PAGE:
Ruins of Time / The Crypt
This exhibition taking the inspiring architecture of the crypt underneath St Pancras Parish Church as the starting point for a curatorial meditation on time, place and ruins. Thirteen artists from London and Munich present new work in the first of a series of collaborative exchanges between the two cities.
25-29 November 2015, The Crypt Gallery, St Pancras Parish Church, London NW1.
Are We There Yet? Mapping the Labyrinth
Michelle Rumney creates new routes, imaginary and conflicting, that explore the patterns and languages of maps. Playing with scale, this exhibition presents books, maps and works on paper that are often disrupted through hand-stitching, conveying a sense of security and intimacy.
Until 5 December 2015, Lighthouse, 21 Kingland Road, Poole, Dorset.
A xenospace is an uncanny fictional landscape that exists purely in the mind; often with a functional use, these spaces can describe complex states of being. Artist Louise Clark curates this exhibition that takes ‘xeno’ (other) and ‘topia’ (a space with specific characteristics) as a starting point from which to explore British architectural modernism and utopian social planning – ideas which post-war new towns such as Harlow were founded upon. Emily Allchurch, Amba Sayal-Bennett, Pablo Bronstein, Paul Noble and Grayson Perry are among the 14 artists in the exhibition.
Until 17 December 2015, Gibberd Gallery, Civic Centre, Harlow, Essex.
The Light Room: Your Colour Perception
Liz West brings her kaleidoscopic light installation (pictured top) to Basingstoke, presenting the first contemporary art installation to be hosted in the Willis Museum’s Sainsbury Gallery. Exploring the science of colour and light, this multi-sensory immersive installation seeks to invoke both emotional and physical responses in the viewer.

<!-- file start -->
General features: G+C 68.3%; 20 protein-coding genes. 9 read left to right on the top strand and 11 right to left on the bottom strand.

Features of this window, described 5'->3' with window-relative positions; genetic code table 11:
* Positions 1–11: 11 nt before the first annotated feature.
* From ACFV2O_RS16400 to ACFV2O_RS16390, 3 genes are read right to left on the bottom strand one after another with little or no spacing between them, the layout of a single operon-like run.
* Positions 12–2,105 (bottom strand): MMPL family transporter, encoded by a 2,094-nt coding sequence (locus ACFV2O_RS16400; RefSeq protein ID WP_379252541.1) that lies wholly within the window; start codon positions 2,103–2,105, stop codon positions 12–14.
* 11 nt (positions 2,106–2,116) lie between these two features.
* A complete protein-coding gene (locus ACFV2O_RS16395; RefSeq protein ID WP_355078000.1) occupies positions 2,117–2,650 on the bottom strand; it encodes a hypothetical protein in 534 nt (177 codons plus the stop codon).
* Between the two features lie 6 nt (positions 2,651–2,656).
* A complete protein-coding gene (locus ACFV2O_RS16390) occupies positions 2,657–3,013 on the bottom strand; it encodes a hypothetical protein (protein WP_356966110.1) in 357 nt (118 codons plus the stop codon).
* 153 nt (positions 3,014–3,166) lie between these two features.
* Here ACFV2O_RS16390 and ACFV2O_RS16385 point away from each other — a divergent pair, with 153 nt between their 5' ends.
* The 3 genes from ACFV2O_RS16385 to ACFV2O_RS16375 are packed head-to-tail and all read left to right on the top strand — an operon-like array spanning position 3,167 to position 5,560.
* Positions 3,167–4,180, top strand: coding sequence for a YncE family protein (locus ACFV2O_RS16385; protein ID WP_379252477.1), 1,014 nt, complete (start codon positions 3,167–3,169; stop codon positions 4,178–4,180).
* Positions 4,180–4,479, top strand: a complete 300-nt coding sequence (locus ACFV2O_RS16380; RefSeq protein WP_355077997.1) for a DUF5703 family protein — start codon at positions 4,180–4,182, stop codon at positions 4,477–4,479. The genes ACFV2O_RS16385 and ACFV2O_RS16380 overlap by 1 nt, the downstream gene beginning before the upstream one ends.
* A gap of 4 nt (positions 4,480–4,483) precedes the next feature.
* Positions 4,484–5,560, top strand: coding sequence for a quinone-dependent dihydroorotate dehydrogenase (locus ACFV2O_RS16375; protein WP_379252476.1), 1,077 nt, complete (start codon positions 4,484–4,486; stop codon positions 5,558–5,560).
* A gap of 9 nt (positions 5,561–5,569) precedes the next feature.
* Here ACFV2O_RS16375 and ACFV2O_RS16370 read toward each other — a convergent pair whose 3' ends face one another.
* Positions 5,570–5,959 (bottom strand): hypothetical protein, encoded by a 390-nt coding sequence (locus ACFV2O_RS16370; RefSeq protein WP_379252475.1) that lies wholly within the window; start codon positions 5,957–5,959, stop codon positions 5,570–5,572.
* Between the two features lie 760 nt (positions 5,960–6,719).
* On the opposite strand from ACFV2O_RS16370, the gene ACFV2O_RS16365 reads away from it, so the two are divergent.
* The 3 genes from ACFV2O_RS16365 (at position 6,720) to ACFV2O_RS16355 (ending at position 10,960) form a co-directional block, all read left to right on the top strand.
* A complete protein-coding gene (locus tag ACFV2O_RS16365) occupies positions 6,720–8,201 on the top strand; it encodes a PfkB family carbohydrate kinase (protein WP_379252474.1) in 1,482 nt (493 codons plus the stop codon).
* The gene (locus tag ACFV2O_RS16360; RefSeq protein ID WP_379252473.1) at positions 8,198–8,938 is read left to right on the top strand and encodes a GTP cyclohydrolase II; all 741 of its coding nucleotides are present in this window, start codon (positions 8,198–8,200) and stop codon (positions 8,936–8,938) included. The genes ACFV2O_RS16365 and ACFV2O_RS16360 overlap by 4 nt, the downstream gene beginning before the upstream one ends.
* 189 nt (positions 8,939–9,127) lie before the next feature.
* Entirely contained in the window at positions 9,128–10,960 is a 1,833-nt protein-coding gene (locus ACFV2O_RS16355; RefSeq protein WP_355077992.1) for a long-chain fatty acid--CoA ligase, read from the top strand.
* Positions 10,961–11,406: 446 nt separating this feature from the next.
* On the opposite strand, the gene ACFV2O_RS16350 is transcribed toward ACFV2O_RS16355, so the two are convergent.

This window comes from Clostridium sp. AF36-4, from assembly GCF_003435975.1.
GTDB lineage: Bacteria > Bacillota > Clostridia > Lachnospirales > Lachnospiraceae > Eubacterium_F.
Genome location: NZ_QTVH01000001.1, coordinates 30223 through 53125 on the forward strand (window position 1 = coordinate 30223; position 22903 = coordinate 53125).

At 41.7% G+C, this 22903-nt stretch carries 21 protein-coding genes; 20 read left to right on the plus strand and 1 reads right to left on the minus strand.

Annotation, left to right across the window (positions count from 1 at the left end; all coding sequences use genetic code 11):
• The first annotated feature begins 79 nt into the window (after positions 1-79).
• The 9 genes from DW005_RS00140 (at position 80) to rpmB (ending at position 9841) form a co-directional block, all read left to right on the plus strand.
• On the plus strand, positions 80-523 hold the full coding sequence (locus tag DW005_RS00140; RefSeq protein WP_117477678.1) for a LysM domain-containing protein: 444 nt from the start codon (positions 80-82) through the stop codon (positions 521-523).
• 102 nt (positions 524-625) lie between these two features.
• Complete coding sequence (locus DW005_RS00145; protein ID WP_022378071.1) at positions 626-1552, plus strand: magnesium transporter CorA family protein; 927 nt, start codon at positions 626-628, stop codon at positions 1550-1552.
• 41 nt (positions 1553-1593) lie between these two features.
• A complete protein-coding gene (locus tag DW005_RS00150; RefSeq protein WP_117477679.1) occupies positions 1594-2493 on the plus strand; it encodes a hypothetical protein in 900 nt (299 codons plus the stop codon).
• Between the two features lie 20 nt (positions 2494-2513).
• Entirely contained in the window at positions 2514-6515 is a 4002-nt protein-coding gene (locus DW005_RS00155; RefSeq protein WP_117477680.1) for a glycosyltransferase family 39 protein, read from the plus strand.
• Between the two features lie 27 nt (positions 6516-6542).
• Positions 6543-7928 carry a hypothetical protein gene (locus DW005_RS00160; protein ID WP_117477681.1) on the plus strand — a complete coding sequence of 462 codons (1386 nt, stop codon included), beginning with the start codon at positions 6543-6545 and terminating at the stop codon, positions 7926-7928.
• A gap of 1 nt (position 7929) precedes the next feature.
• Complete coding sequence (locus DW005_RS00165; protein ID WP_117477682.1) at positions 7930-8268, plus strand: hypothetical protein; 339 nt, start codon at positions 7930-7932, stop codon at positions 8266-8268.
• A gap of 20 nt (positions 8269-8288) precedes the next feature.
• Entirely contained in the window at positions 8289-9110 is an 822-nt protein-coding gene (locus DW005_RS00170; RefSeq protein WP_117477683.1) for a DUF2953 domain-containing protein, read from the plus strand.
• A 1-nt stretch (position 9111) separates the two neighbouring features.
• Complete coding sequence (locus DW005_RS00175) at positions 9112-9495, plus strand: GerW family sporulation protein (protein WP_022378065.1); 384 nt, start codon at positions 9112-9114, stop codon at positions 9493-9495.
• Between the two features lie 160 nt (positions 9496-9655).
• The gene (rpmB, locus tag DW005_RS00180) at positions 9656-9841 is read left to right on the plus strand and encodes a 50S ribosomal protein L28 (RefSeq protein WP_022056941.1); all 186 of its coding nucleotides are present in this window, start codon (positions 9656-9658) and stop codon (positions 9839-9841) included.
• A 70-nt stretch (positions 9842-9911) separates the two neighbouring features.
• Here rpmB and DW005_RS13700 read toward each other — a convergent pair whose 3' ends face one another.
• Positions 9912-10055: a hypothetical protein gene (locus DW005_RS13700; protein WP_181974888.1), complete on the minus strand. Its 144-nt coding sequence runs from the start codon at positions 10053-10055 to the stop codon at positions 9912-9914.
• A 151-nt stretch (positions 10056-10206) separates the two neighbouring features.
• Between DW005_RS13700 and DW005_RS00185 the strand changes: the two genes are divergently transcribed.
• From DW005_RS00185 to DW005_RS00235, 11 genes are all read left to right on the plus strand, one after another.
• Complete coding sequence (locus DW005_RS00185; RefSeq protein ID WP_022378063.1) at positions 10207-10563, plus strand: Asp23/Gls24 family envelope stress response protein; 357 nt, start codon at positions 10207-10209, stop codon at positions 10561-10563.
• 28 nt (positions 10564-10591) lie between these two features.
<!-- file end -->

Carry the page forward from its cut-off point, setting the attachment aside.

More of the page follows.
Until 2 January 2016, Willis Museum and Sainsbury Gallery, Market Place, Basingstoke.
A range of events from archaeological digs to archival research and re-enactments took place at Belton House during the summer to commemorate the role of the Machine Gun Corps training camp that was based on Belton Parklands. Artists Belen Cerezo and Rebecca Lee have worked within these events to develop a new work that considers the significance memories of this camp might have to the wider community. The work is presented in four parts and includes film, an audio walk and print.
Until 6 March 2015, Belton House, National Trust, Grantham, Lincolnshire
All of the above are taken from a-n’s Events listings section, featuring events posted by a-n’s members
Also on a-n.co.uk:
Pictures of… three journeys along Britain’s coastline by Pippa Koszerek